Dedicated to the North American grouse species, the Spring 2020 issue is packed full of wild birds, conservation and public land adventures.
We’re kicking off the second volume of Project Upland with the public grouse themed spring issue focusing on hunting grouse — of all varieties from ruffed to ptarmigan to sooty — all on public lands. (Just ignore the pheasant on page 9) Here’s a sampling of just some of the great stories this issue has in store:
The Spring Hoot
Author and photographer Grace Sensing, follows along as her husband Wil and friend Casey McConnell search for sooty grouse in Alaska, the only place in the U.S. where you can hunt sooty grouse during their mating season.
“Even though I was not there to hunt, I was brought in on the chase for the sooty grouse, and was caught up in the anticipation of finding one ourselves. Documenting these hunts has been so enlightening, and I’ve met so many people who have shared with me their love for the uplands and passion for these birds. And, after Alaska, it’s easy to see why.”
Spirit of the Noonday Sun
“I know there are spirits that guard the secrets of that mountain, lurking in the shadows of its solitude. In the land where the last remaining aspen quakes silently in the foothills, cradled in the valleys of North Carolina. Somewhere deep in those woods my childhood fear of ghosts and apparitions seems to be reignited. Two times on that mountain, I was gripped in the clutch of forces well beyond my own comprehension, though I’m familiar with a similar shrill, hair-raising chill that crawls down the longitude of my spine.”
Public Access Training Grounds
Photographer John Taylor Pannill takes readers on a journey with long-time dog trainer Jim Heckert as he utilizes public lands and wild grouse to train dogs and get ready for the season.
“It is all very beautiful and magical here—a quality which cannot be described. You have to live it and breathe it, let the sun bake it into you. The skies and land are so enormous, and the detail so precise and exquisite that wherever you are you are isolated in a glowing world between the macro and the micro, where every- thing is sidewise under you and over you, and the clocks stopped long ago.”- ANSEL ADAMS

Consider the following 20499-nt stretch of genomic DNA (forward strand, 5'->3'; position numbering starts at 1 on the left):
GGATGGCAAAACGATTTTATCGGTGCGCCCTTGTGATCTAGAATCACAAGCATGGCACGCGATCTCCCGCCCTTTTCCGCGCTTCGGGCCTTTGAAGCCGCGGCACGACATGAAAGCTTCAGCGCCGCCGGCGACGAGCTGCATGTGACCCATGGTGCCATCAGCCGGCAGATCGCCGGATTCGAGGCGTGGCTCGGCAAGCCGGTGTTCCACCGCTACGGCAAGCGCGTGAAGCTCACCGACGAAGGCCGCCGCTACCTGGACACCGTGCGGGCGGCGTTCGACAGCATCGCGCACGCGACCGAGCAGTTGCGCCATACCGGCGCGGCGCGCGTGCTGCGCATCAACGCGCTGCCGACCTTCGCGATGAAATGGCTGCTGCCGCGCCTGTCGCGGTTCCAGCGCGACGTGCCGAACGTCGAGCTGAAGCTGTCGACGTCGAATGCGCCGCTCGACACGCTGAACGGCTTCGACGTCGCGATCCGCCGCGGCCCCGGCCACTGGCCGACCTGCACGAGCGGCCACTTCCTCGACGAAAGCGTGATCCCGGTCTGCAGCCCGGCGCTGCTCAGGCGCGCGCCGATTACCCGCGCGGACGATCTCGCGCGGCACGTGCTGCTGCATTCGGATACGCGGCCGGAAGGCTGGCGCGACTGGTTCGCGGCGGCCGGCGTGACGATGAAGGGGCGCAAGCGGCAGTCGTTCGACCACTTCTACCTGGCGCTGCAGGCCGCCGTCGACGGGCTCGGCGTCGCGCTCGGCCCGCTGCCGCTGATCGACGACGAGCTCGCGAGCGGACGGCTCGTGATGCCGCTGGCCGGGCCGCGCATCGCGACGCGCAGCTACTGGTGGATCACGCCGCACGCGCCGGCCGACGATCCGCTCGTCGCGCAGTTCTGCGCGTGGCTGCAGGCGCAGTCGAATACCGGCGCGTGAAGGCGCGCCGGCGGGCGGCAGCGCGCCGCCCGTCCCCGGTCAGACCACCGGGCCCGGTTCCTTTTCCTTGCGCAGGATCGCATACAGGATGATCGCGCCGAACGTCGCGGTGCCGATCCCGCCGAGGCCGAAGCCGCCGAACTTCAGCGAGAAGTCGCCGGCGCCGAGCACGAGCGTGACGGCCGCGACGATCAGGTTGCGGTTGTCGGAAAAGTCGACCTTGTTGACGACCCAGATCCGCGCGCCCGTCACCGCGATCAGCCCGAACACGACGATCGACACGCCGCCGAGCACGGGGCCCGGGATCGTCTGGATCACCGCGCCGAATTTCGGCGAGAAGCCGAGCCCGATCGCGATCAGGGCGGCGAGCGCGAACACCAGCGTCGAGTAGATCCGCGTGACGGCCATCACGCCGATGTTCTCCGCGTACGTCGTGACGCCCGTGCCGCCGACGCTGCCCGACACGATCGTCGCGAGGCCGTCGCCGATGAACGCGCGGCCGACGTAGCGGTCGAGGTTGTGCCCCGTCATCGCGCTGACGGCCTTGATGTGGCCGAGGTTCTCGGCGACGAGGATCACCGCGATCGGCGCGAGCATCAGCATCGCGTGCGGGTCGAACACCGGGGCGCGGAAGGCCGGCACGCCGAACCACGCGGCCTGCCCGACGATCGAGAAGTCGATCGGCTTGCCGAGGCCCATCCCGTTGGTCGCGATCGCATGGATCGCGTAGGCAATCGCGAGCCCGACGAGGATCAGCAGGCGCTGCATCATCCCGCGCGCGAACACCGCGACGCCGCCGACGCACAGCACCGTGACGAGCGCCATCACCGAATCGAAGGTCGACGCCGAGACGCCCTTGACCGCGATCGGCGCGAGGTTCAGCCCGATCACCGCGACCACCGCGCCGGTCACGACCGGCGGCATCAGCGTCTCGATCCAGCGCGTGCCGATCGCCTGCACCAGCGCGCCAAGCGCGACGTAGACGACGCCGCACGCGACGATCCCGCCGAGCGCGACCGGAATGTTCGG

The Last Sage Grouse
Big Sky Upland Bird Association President Ben Deeble provides insight into the history and future of the sage grouse.
“Over the last century, crops, evergreen trees and fire-prone weeds have spread onto millions of acres of the best sage grouse habitat. Millions more acres are now crisscrossed by power lines, wire fences, roads, young forests, urban sprawl, and as of late, drill pads and wind turbines. Last year nearly 200,000 acres of public sage grouse habitat was leased for potential energy development in Montana with fewer protections than it received four years before. The greatest protection the habitat and grouse populations enjoys today is $50-per-barrel oil.”
Champion of the Bellwether
In his conversations with president and CEO of the Ruffed Grouse Society Dr. Ben Jones, author and Founder/Creative Director of Northwoods Collective A.J. DeRosa shares how the story is bigger than just ruffed grouse.
“We find ourselves at a critical crossroad for ruffed grouse. All our plans of the past have consistently fallen on deaf ears or have not worked. And despite our understanding of the science, the future of the ruffed grouse somehow remains dark. The health of our public forests is at stake.”
Sisterhood of the Traveling Biologists
Public lands brought Heather Shaw, Meadow Kouffeld, and Bailey Petersen together. As wildlife biologists, the three of them dedicated their careers to improving wildlife habitat on public lands, with special emphasis on forest wildlife including ruffed grouse and spruce grouse. In this piece the three of them met up for a hunt of a lifetime.
“Appreciation for the spruce grouse domain is an acquired one. On the edge of sleep, the brain draws creative freedom from the image and feel of these places. They are dense, dark, cool, quiet, and calming. This breathtaking yet foreboding environment will leave one scratched and disheveled, maybe bleeding, if it is hunted on foot. The birds themselves are concealed, hidden, quiet, and prone to remaining unseen mere feet from one’s head. Like forest specters, standing motionless, they watch you.”